Definite objects, a distinct course, should be kept in mind, lest we should take infinite pains in daily registration of facts scarcely less insignificant for future purposes than our nightly dreams.
Does this perhaps ring any relevant bells about what is going on today, in many areas of science, including a central one spawned by Mendel: genetics?  Maybe we should be paying a bit more heed, rather than ridicule, to another of our Victorian antecedents.

Yes, I'm taking impish advantage of a fortuitous quote that I came across, to make a point.  But it is a valid point in today's terms nonetheless, when anything one chooses to throw in the hopper is considered 'data' and applauded.

In fact, modern meteorology is a field in which huge amounts of data collection are, indeed, quite valuable.  But there are legitimate reasons: first, patterns repeat themselves and recognizing them greatly aids forecasting, both locally and on a continental scale; second, we have a prior theory, based on hydrodynamics, into which to fit these data.  Three, using the theory and the data from the past and present, we can reasonably accurately predict specific future states.  These are advantages and characteristics hardly shared with anything comparably rigorous in genetics and evolution, where, nonetheless, raw and expensive inductionism prevails today.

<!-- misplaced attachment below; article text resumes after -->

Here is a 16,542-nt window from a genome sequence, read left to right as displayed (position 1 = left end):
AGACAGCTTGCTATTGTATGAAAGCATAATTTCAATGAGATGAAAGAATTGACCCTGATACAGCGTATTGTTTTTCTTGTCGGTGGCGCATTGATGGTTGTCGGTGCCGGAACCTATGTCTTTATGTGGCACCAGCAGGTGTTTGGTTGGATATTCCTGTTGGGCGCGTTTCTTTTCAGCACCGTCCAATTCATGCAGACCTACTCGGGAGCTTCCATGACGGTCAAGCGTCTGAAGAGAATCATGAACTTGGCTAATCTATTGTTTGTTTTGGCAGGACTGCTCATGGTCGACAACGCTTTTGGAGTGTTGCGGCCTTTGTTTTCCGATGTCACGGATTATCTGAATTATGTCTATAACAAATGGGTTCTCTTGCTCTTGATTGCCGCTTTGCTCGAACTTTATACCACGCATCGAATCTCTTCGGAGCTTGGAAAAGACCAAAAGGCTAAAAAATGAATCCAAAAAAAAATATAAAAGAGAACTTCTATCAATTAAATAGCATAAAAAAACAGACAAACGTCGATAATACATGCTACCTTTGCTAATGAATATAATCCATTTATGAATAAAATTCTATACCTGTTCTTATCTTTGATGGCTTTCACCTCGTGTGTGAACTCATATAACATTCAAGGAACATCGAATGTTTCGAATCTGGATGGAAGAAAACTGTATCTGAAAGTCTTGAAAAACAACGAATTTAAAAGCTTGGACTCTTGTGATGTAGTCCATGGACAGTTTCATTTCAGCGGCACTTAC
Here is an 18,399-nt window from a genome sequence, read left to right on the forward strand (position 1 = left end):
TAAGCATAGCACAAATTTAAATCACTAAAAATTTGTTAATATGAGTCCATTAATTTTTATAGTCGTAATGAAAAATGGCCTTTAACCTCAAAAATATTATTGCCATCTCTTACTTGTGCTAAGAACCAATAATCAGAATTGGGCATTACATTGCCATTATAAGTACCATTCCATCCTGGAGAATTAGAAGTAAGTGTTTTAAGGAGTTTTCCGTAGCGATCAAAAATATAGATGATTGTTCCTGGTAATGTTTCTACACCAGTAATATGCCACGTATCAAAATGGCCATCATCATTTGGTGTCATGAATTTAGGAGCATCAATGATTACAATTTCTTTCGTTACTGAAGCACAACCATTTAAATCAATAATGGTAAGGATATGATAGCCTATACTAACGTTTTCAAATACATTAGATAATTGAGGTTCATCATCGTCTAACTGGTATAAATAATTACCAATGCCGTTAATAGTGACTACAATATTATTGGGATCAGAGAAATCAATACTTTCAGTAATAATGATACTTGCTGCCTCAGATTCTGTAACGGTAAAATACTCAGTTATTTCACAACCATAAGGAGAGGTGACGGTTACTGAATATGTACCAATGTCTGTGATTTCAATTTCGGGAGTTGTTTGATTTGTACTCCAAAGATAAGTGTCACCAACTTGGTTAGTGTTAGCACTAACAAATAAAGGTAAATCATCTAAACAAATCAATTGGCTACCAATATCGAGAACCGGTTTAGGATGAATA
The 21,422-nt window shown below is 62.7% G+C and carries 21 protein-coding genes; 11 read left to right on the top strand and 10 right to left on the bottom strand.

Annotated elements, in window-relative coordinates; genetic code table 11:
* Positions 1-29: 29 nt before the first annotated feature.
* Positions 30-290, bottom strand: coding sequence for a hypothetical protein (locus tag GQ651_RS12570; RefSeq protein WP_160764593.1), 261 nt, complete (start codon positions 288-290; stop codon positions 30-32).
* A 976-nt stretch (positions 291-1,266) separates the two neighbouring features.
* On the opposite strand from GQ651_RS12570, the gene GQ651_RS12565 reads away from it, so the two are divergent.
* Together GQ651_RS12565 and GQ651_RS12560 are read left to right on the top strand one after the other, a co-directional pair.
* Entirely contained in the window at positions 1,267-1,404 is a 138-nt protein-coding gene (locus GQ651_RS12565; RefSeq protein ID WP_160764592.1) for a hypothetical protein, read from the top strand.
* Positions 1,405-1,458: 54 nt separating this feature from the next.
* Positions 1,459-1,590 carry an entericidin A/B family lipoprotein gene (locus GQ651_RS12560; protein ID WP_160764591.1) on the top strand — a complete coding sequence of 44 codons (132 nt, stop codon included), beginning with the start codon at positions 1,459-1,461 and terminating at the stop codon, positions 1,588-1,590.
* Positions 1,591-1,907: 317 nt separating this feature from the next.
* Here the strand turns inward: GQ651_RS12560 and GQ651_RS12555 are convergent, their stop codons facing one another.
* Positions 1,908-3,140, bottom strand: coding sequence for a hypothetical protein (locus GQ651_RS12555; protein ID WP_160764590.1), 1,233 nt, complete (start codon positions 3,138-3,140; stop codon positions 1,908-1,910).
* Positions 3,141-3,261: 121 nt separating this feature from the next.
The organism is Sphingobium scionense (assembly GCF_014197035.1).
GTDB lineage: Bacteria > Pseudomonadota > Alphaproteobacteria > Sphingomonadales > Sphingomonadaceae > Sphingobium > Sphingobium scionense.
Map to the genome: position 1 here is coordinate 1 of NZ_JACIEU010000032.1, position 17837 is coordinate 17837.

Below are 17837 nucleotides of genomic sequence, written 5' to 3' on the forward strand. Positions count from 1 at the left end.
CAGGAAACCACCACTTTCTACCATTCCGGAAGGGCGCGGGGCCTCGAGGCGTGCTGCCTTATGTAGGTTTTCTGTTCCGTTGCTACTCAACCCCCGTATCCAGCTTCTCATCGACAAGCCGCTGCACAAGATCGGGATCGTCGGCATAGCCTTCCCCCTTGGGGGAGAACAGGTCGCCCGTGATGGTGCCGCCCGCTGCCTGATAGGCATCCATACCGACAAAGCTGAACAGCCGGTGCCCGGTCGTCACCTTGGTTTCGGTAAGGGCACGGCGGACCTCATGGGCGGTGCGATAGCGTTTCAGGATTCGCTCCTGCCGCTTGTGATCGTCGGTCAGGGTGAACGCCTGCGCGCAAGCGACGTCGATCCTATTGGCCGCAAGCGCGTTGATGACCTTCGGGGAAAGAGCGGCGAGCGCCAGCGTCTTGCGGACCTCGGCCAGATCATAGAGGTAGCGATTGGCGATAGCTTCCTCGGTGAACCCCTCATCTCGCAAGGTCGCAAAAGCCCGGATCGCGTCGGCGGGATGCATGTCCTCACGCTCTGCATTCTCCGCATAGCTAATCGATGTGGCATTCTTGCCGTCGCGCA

Herman said...

The meteorology:evolutionary biology analogy is an interesting one. I can see it being taken further - meteorologists have collected tons of data and can now model weather patterns on a long term (ie climate change) and short term (ie your weekly forecast) basis with great accuracy. But they still can't tell you if a catastrophic storm will hit Tampa this year, or why my town was decimated by a tornado but your seemingly identical town just down the road was spared. So the long- and middle-range theory is there, but predicting important, one-off events remains elusive. Similarly, we understand a lot about how genetics and evolution works, but can't predict or explain precisely who will get what type of cancer, why human bipedalism evolved, or why Doc Watson was a guitar genius. We have a good handle on relative probabilities and can explain the 'how' of the matter after the fact, but the 'why' and 'when will it happen next' remain utterly elusive.